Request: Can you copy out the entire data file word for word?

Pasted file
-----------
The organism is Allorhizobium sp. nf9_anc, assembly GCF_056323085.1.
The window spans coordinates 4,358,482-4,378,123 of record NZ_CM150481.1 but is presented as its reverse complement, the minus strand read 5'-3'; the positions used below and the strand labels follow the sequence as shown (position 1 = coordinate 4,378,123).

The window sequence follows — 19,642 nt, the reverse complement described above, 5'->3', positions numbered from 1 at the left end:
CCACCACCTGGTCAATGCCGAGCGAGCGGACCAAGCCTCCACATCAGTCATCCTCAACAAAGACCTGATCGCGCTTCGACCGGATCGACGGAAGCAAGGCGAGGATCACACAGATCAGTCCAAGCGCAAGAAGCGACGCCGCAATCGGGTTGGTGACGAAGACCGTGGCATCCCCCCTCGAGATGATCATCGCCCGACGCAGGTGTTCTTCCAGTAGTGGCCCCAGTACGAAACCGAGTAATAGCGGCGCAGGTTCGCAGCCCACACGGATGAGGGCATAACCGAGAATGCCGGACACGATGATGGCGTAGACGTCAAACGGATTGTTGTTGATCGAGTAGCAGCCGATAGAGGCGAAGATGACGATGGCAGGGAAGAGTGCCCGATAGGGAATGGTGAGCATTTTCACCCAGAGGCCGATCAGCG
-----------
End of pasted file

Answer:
The organism is Allorhizobium sp. nf9_anc, assembly GCF_056323085.1.
The window spans coordinates 4,358,482-4,378,123 of record NZ_CM150481.1 but is presented as its reverse complement, the minus strand read 5'-3'; the positions used below and the strand labels follow the sequence as shown (position 1 = coordinate 4,378,123).

The window sequence follows — 19,642 nt, the reverse complement described above, 5'->3', positions numbered from 1 at the left end:
CCACCACCTGGTCAATGCCGAGCGAGCGGACCAAGCCTCCACATCAGTCATCCTCAACAAAGACCTGATCGCGCTTCGACCGGATCGACGGAAGCAAGGCGAGGATCACACAGATCAGTCCAAGCGCAAGAAGCGACGCCGCAATCGGGTTGGTGACGAAGACCGTGGCATCCCCCCTCGAGATGATCATCGCCCGACGCAGGTGTTCTTCCAGTAGTGGCCCCAGTACGAAACCGAGTAATAGCGGCGCAGGTTCGCAGCCCACACGGATGAGGGCATAACCGAGAATGCCGGACACGATGATGGCGTAGACGTCAAACGGATTGTTGTTGATCGAGTAGCAGCCGATAGAGGCGAAGATGACGATGGCAGGGAAGAGTGCCCGATAGGGAATGGTGAGCATTTTCACCCAGAGGCCGATCAGCG